New Mexico District Judge Ann Kass wrote: “Litigation seduces people into fantasizing that there are magic solutions to their problems.”
A divorce is most often a life-jarring event that initially rips open our lives and impacts every future plan. Some are initially overwhelmed with feelings of rejection and the impossibility of making ends meet. Being in the midst of a divorce, it is easy to feel that no one is “fighting for me” – being left alone to absorb whatever pain or unreasonableness the other person sends our way.
So often that is where divorce attorneys come in.
Attorneys fight for their clients. They fight so that the client does not have to. In fact, it is the ethical obligation of a lawyer to work to secure the absolute best outcome for their client – without concern for how the other side is going to feel about it.
When a spouse or partner is overwhelmed by fear and uncertainty in the initial stages of a divorce this can seem like a godsend: someone clearly on your side, who will do the fighting and deal with the other person so that you do not have to. This is often the lure of divorce litigation.
It comes at a steep price however, both financially and emotionally. The costs are immediate and long term as well.
Financial Costs of Divorce Litigation
Since there is a tendency to focus on financial costs of things, we will first focus on that. Divorce litigation costs thousands of dollars. Estimates for combined legal fees of a litigation divorce easily amounts to $30,000 – and is often more!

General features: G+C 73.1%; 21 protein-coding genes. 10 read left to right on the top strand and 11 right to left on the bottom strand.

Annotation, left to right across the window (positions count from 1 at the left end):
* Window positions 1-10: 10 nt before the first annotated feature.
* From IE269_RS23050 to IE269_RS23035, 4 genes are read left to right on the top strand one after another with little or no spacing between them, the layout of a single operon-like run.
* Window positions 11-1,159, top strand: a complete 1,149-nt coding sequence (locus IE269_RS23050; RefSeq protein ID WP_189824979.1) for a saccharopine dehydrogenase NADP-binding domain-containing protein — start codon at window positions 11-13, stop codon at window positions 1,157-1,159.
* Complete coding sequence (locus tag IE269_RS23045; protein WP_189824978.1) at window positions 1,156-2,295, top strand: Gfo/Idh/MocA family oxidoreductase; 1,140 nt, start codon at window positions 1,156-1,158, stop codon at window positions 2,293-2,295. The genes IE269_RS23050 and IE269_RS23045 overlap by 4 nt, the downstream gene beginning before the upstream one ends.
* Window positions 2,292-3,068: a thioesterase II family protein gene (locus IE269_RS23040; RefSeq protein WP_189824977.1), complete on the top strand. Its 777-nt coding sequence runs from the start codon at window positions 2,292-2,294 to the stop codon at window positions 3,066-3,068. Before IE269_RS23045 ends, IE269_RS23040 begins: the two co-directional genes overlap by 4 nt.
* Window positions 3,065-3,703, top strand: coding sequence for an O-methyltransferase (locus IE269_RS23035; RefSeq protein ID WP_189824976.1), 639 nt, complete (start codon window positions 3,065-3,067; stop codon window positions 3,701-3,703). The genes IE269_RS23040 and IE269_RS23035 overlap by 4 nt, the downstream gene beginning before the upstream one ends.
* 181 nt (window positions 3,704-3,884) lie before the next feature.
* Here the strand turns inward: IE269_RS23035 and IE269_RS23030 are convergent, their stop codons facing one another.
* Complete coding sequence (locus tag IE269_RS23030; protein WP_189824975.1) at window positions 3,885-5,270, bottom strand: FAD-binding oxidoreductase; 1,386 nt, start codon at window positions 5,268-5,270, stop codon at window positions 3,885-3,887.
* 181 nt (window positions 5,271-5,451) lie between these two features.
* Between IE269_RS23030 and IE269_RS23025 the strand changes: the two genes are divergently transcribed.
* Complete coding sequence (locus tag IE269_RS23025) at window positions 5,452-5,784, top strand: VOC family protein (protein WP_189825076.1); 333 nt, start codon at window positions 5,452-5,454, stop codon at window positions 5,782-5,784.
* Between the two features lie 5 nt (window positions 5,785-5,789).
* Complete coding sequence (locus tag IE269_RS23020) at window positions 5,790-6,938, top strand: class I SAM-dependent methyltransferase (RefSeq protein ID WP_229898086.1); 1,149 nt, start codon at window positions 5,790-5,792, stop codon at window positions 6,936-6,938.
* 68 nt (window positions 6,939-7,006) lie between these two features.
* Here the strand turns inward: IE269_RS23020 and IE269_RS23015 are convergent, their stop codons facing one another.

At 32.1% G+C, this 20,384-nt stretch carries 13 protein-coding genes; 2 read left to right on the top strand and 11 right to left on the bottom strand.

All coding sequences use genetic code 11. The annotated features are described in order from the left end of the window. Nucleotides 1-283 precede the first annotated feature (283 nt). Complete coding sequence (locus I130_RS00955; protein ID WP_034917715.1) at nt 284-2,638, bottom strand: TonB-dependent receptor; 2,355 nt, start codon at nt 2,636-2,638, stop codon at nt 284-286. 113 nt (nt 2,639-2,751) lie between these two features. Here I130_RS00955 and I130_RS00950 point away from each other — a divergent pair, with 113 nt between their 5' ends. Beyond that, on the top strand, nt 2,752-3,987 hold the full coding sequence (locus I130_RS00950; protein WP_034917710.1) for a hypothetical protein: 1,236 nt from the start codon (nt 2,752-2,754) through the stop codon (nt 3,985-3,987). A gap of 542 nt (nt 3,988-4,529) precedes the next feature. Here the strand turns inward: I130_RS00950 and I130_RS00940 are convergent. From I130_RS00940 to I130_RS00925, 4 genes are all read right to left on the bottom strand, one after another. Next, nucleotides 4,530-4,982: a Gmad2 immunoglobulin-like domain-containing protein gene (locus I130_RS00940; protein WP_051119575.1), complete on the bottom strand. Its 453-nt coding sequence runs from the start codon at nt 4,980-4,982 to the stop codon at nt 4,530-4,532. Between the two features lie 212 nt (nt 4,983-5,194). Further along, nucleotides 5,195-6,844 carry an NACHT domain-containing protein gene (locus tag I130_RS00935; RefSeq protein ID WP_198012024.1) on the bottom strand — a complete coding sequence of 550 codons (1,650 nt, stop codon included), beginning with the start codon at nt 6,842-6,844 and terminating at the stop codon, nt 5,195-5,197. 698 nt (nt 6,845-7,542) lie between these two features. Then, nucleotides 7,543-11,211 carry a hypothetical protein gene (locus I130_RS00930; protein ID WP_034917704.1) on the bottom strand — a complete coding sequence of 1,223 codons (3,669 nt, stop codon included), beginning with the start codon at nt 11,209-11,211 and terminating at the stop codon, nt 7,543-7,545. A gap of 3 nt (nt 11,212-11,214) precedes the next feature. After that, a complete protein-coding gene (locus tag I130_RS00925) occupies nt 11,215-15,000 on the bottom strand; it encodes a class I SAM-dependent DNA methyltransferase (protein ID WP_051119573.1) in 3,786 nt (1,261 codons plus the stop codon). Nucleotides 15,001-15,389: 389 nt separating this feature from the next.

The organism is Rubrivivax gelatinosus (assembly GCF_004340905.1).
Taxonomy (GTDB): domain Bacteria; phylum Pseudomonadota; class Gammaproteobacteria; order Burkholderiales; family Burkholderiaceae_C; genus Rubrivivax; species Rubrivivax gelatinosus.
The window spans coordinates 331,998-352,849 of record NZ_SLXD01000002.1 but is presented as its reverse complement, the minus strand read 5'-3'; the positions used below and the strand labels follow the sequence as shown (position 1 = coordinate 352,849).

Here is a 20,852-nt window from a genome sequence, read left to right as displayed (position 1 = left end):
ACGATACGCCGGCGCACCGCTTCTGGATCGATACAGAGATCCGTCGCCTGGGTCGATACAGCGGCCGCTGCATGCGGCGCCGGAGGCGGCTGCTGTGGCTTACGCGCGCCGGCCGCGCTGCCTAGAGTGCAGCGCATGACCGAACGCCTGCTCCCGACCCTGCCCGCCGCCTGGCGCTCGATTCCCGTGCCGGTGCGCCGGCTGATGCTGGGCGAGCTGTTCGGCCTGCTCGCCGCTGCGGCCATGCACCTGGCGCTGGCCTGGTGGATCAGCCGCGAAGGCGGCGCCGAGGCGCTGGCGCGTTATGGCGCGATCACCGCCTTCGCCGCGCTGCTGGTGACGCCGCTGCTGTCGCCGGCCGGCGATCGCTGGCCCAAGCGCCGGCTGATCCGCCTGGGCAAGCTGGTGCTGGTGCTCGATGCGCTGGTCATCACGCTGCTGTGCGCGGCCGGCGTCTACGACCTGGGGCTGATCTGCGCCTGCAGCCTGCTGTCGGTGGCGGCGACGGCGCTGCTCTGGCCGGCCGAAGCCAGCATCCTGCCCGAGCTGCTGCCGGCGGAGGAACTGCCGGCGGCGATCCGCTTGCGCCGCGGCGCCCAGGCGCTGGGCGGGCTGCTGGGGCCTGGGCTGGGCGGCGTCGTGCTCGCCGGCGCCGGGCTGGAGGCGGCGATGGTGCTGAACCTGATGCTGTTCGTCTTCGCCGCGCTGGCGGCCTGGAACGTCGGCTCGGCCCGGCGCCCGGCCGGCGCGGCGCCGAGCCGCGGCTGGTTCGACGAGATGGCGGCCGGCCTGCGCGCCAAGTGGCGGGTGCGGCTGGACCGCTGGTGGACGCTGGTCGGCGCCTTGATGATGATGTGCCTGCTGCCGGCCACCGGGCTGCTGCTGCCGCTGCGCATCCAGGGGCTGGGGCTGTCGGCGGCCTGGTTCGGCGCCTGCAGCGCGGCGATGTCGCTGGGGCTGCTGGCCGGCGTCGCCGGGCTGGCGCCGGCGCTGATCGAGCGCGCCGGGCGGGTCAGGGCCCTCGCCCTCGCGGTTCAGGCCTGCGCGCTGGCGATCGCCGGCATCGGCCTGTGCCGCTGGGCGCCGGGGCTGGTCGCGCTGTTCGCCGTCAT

The fees cover the basics: discovery, multiple phone calls between attorneys, emails, letters, meetings, court appearances, delays, and trials. In addition, costs for additional legal personnel are typically passed on to the client.
Attorney fees vary from lawyer to lawyer, but often average somewhere between $275 to $375 per billable hour (meaning that if both attorneys spend 40 hours on a case, the total attorney fees range from anywhere from $22,000 to $30,000). Attorney services are billed as they occur versus a summarization of all time spent in a month. A client who makes six brief calls over a month totaling 60 minutes, is likely going to find that the time is rounded up per call and amounts to more money than they were expecting. Finally, those who chose a divorce litigation should not expect a clear detailed accounting for each dollar spent, as bills are seldom itemized in that way. Questioning the billing during the case is likely a chargeable discussion as well.
In addition there are court costs to consider. A divorce trial adds attorney billable hours, including time spent waiting, filing fees, and other court-related costs to the final tally.
It is interesting that often couples will spend thousands of dollars by choosing to litigate their divorce just so that they can save some money in the divorce settlement: A savings that too often costs more than it is worth – and seldom provides the painless divorce solution that was sought in the first place.
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- The Single Worst Mistake